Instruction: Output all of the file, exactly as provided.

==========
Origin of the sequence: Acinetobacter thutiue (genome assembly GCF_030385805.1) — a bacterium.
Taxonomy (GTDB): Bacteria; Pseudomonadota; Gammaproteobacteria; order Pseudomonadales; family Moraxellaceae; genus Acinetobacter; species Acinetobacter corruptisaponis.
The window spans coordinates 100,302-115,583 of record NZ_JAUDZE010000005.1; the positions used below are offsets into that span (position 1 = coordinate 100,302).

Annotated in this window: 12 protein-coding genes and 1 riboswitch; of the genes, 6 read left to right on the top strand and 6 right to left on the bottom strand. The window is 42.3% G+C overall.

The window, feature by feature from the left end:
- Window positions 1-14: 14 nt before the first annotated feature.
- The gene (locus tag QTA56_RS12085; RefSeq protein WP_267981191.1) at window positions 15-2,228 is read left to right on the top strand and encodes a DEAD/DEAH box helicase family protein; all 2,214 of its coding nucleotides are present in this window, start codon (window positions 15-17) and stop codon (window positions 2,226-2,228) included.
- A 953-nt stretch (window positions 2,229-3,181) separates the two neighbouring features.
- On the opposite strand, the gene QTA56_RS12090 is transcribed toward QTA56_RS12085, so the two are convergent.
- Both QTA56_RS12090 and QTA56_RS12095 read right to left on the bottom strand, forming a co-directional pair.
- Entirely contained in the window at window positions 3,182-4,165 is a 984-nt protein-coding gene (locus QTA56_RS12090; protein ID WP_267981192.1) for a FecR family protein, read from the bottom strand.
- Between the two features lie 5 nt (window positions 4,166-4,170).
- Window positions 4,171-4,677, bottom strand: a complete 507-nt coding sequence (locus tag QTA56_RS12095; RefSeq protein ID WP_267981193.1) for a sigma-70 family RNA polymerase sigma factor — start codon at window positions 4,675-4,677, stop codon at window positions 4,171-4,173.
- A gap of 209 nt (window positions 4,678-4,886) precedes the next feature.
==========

Origin of the sequence: Acinetobacter thutiue (genome assembly GCF_030385805.1) — a bacterium.
Taxonomy (GTDB): Bacteria; Pseudomonadota; Gammaproteobacteria; order Pseudomonadales; family Moraxellaceae; genus Acinetobacter; species Acinetobacter corruptisaponis.
The window spans coordinates 100,302-115,583 of record NZ_JAUDZE010000005.1; the positions used below are offsets into that span (position 1 = coordinate 100,302).

Annotated in this window: 12 protein-coding genes and 1 riboswitch; of the genes, 6 read left to right on the top strand and 6 right to left on the bottom strand. The window is 42.3% G+C overall.

The window, feature by feature from the left end:
- Window positions 1-14: 14 nt before the first annotated feature.
- The gene (locus tag QTA56_RS12085; RefSeq protein WP_267981191.1) at window positions 15-2,228 is read left to right on the top strand and encodes a DEAD/DEAH box helicase family protein; all 2,214 of its coding nucleotides are present in this window, start codon (window positions 15-17) and stop codon (window positions 2,226-2,228) included.
- A 953-nt stretch (window positions 2,229-3,181) separates the two neighbouring features.
- On the opposite strand, the gene QTA56_RS12090 is transcribed toward QTA56_RS12085, so the two are convergent.
- Both QTA56_RS12090 and QTA56_RS12095 read right to left on the bottom strand, forming a co-directional pair.
- Entirely contained in the window at window positions 3,182-4,165 is a 984-nt protein-coding gene (locus QTA56_RS12090; protein ID WP_267981192.1) for a FecR family protein, read from the bottom strand.
- Between the two features lie 5 nt (window positions 4,166-4,170).
- Window positions 4,171-4,677, bottom strand: a complete 507-nt coding sequence (locus tag QTA56_RS12095; RefSeq protein ID WP_267981193.1) for a sigma-70 family RNA polymerase sigma factor — start codon at window positions 4,675-4,677, stop codon at window positions 4,171-4,173.
- A gap of 209 nt (window positions 4,678-4,886) precedes the next feature.